Guest Blogger: John Noltner, will bring his multimedia exhibit “A Peace of My Mind” to Hoover Auditorium from June 17-24, 2017. He will also be speaking as part of the Chautauqua Lecture Series on June 20 (8:15 p.m.), June 21 (10:30 a.m. & 1:30 p.m.) and June 22 (10:30 a.m. & 1:30 p.m.)
He continues his writing on “A Peace of My Mind.” Read his first blog post here.
When I asked people the simple question of “What does peace mean to you?”
and began to listen, I started to hear little bits of wisdom… wisdom that gets lost in the noise of day to day life. A few examples:
Jarell Wilson started his interview by saying, “I am Black, gay, Christian and I live in Texas… by all measures, I should be miserable… but I see beauty everywhere.”
Talat Hamdani grew up in Pakistan and lived in Brooklyn on 9/11. Her son, Salmon, was an EMT and NYPD cadet, and he didn’t come home that day. She searched for him, like so many others did for their loved ones in the days following. Eventually, because of his Muslim faith, the authorities began to question whether he was involved in the plot, so Talat was faced with both the loss of her son, and the attack on his character. Eventually Salmon was found, in the stairwell of one of the towers, heading up, with his EMT bag by his side. He had given his life as he tried to save others. “How is your pain superior to my pain?” Talat asks.
Hashim Garrett was picked on as a child. He was afraid. Eventually he thought if he befriended his tormentors, they might leave him alone, but this started him down a difficult path. These new friends and him started skipping school. They started stealing from area stores and eventually hurting people. When he was 15 years old, Hashim was shot and paralyzed from the waist down. It was when he was laying on the ground, unable to move, that he realized the consequences of the decisions he had made. He now says, “I want to love those who have not shown me love. I want to be kind to those who may not deserve my kindness.”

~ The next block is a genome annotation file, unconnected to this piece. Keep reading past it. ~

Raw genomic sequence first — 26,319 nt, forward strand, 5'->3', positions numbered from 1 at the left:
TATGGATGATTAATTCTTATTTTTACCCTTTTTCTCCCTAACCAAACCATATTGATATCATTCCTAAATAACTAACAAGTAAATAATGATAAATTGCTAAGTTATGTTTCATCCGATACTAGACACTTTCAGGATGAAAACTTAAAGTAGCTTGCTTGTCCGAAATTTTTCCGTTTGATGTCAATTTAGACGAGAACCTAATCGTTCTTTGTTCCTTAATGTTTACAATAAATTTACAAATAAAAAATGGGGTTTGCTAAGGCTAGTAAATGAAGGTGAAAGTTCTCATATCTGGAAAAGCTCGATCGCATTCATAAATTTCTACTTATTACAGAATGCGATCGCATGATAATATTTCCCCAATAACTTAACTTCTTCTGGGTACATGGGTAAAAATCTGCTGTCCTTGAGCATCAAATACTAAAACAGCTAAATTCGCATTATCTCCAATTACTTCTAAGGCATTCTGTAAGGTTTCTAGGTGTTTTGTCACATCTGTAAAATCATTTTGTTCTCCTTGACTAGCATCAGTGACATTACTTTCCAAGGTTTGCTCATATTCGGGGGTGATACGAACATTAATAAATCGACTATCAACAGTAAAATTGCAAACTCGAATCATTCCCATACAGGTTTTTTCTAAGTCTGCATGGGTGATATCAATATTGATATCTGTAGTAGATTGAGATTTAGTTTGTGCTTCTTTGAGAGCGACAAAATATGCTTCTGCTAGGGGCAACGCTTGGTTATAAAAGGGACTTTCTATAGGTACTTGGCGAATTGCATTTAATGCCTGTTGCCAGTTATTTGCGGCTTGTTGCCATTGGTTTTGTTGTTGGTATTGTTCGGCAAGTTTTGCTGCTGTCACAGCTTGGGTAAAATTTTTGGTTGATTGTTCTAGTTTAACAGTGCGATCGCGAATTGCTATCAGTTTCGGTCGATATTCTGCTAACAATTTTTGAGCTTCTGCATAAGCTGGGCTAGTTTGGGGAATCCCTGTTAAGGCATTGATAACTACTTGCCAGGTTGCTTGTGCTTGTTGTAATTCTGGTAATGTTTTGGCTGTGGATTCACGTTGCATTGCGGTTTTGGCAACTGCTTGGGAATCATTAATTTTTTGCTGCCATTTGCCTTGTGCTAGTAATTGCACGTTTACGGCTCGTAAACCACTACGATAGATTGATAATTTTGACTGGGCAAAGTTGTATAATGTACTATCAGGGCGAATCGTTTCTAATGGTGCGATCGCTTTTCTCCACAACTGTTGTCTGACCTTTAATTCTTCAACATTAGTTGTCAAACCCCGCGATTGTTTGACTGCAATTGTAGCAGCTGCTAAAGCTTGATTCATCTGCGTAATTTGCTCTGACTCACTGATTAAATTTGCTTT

Angela Bates grew up in Nicodemus, Kan., which was settled by freed slaves after the Civil War. There used to be lots of towns like that west of the Mississippi, but as far as I know, Nicodemus is the last one remaining… 16 residents… all direct descendants of the original settlers, now farming wheat and milo on the Kansas prairie. Angela runs a local historical museum in Nicodemus, because for her, we need to understand where we have been if we are going to understand where we are headed. She talks about the difficult history of being African American in the U.S., but she adds, “I have a choice. How am I going to respond to the world around me?”
We all have that choice. How are we going to respond? Are we going to add to the division around us? Or is there something we can do to heal it?
These stories are all around us. They are there for us to learn and grow and connect with one another. We can hear them any time we want. All we have to do is listen.
If we are able to learn how to do this… listen to one another. See past the labels and biases that we are so quick to apply, and actually see the humanity in one another… perhaps even the divinity in one another. In the end we will come closer to the Beloved Community that Dr. King talked about, and in the process, we will create peace.
Are you listening?
I look forward to sharing more stories of peace during my time at Lakeside.